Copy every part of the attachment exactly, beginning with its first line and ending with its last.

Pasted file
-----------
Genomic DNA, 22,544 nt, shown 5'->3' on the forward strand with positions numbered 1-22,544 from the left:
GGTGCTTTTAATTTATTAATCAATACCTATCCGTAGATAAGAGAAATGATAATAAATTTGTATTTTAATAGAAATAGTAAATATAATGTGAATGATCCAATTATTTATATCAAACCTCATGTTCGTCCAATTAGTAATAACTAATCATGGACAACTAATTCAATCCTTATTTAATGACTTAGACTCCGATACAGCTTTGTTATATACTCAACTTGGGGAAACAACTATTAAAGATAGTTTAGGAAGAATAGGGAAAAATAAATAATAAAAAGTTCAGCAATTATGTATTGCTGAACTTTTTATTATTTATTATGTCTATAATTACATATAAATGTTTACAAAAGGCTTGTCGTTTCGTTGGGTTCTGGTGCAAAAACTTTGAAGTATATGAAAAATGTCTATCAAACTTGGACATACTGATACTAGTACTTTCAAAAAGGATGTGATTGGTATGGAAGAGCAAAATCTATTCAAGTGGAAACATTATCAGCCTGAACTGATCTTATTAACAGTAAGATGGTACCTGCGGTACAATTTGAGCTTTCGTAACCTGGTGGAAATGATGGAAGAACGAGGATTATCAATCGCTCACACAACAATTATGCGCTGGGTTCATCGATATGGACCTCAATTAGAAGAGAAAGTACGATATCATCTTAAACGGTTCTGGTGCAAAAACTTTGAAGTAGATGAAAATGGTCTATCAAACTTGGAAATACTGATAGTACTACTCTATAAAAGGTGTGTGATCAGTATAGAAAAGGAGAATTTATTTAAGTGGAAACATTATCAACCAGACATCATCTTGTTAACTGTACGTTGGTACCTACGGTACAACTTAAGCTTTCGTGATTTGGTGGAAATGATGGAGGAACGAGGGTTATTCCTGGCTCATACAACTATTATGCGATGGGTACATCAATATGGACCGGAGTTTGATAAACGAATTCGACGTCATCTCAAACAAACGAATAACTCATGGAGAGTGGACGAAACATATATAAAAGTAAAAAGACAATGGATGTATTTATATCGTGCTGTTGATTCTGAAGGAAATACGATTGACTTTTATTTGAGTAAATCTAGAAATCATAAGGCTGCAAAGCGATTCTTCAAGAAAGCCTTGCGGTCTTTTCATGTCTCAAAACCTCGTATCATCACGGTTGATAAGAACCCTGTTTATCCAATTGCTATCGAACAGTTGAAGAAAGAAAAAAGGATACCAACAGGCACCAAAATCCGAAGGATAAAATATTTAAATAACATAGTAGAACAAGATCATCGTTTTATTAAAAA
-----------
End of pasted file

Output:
Genomic DNA, 22,544 nt, shown 5'->3' on the forward strand with positions numbered 1-22,544 from the left:
GGTGCTTTTAATTTATTAATCAATACCTATCCGTAGATAAGAGAAATGATAATAAATTTGTATTTTAATAGAAATAGTAAATATAATGTGAATGATCCAATTATTTATATCAAACCTCATGTTCGTCCAATTAGTAATAACTAATCATGGACAACTAATTCAATCCTTATTTAATGACTTAGACTCCGATACAGCTTTGTTATATACTCAACTTGGGGAAACAACTATTAAAGATAGTTTAGGAAGAATAGGGAAAAATAAATAATAAAAAGTTCAGCAATTATGTATTGCTGAACTTTTTATTATTTATTATGTCTATAATTACATATAAATGTTTACAAAAGGCTTGTCGTTTCGTTGGGTTCTGGTGCAAAAACTTTGAAGTATATGAAAAATGTCTATCAAACTTGGACATACTGATACTAGTACTTTCAAAAAGGATGTGATTGGTATGGAAGAGCAAAATCTATTCAAGTGGAAACATTATCAGCCTGAACTGATCTTATTAACAGTAAGATGGTACCTGCGGTACAATTTGAGCTTTCGTAACCTGGTGGAAATGATGGAAGAACGAGGATTATCAATCGCTCACACAACAATTATGCGCTGGGTTCATCGATATGGACCTCAATTAGAAGAGAAAGTACGATATCATCTTAAACGGTTCTGGTGCAAAAACTTTGAAGTAGATGAAAATGGTCTATCAAACTTGGAAATACTGATAGTACTACTCTATAAAAGGTGTGTGATCAGTATAGAAAAGGAGAATTTATTTAAGTGGAAACATTATCAACCAGACATCATCTTGTTAACTGTACGTTGGTACCTACGGTACAACTTAAGCTTTCGTGATTTGGTGGAAATGATGGAGGAACGAGGGTTATTCCTGGCTCATACAACTATTATGCGATGGGTACATCAATATGGACCGGAGTTTGATAAACGAATTCGACGTCATCTCAAACAAACGAATAACTCATGGAGAGTGGACGAAACATATATAAAAGTAAAAAGACAATGGATGTATTTATATCGTGCTGTTGATTCTGAAGGAAATACGATTGACTTTTATTTGAGTAAATCTAGAAATCATAAGGCTGCAAAGCGATTCTTCAAGAAAGCCTTGCGGTCTTTTCATGTCTCAAAACCTCGTATCATCACGGTTGATAAGAACCCTGTTTATCCAATTGCTATCGAACAGTTGAAGAAAGAAAAAAGGATACCAACAGGCACCAAAATCCGAAGGATAAAATATTTAAATAACATAGTAGAACAAGATCATCGTTTTATTAAAAA